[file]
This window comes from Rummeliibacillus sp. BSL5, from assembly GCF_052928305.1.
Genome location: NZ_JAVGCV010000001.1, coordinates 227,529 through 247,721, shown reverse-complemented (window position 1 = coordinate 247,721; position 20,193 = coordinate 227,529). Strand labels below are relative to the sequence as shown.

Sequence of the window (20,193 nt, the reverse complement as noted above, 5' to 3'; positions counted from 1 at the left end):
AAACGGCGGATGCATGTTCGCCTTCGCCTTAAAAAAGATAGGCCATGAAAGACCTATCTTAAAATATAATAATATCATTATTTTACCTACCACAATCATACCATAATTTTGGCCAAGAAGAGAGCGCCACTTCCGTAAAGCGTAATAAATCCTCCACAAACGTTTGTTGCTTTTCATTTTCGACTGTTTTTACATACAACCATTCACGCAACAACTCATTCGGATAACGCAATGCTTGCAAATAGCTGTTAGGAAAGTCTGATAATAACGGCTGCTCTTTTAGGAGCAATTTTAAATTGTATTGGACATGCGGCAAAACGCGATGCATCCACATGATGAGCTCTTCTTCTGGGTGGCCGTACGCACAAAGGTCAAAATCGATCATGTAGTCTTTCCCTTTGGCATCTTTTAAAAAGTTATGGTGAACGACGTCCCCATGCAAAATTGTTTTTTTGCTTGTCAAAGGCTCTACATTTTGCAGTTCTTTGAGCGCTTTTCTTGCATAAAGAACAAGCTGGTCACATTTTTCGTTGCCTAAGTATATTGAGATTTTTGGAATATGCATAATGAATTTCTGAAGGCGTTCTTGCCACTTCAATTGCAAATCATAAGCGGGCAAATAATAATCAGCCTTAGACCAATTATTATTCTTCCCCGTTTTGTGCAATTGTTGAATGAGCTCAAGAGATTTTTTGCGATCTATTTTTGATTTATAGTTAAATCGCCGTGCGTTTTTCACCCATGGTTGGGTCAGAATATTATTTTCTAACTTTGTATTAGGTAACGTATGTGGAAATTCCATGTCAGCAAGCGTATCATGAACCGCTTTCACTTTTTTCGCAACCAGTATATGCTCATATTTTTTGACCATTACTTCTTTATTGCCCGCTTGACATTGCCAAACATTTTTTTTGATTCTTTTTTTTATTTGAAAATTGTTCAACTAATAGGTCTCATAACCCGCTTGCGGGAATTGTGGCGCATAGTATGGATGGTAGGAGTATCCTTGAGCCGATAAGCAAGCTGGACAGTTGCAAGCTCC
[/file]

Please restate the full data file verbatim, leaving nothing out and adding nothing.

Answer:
This window comes from Rummeliibacillus sp. BSL5, from assembly GCF_052928305.1.
Genome location: NZ_JAVGCV010000001.1, coordinates 227,529 through 247,721, shown reverse-complemented (window position 1 = coordinate 247,721; position 20,193 = coordinate 227,529). Strand labels below are relative to the sequence as shown.

Sequence of the window (20,193 nt, the reverse complement as noted above, 5' to 3'; positions counted from 1 at the left end):
AAACGGCGGATGCATGTTCGCCTTCGCCTTAAAAAAGATAGGCCATGAAAGACCTATCTTAAAATATAATAATATCATTATTTTACCTACCACAATCATACCATAATTTTGGCCAAGAAGAGAGCGCCACTTCCGTAAAGCGTAATAAATCCTCCACAAACGTTTGTTGCTTTTCATTTTCGACTGTTTTTACATACAACCATTCACGCAACAACTCATTCGGATAACGCAATGCTTGCAAATAGCTGTTAGGAAAGTCTGATAATAACGGCTGCTCTTTTAGGAGCAATTTTAAATTGTATTGGACATGCGGCAAAACGCGATGCATCCACATGATGAGCTCTTCTTCTGGGTGGCCGTACGCACAAAGGTCAAAATCGATCATGTAGTCTTTCCCTTTGGCATCTTTTAAAAAGTTATGGTGAACGACGTCCCCATGCAAAATTGTTTTTTTGCTTGTCAAAGGCTCTACATTTTGCAGTTCTTTGAGCGCTTTTCTTGCATAAAGAACAAGCTGGTCACATTTTTCGTTGCCTAAGTATATTGAGATTTTTGGAATATGCATAATGAATTTCTGAAGGCGTTCTTGCCACTTCAATTGCAAATCATAAGCGGGCAAATAATAATCAGCCTTAGACCAATTATTATTCTTCCCCGTTTTGTGCAATTGTTGAATGAGCTCAAGAGATTTTTTGCGATCTATTTTTGATTTATAGTTAAATCGCCGTGCGTTTTTCACCCATGGTTGGGTCAGAATATTATTTTCTAACTTTGTATTAGGTAACGTATGTGGAAATTCCATGTCAGCAAGCGTATCATGAACCGCTTTCACTTTTTTCGCAACCAGTATATGCTCATATTTTTTGACCATTACTTCTTTATTGCCCGCTTGACATTGCCAAACATTTTTTTTGATTCTTTTTTTTATTTGAAAATTGTTCAACTAATAGGTCTCATAACCCGCTTGCGGGAATTGTGGCGCATAGTATGGATGGTAGGAGTATCCTTGAGCCGATAAGCAAGCTGGACAGTTGCAAGCTCC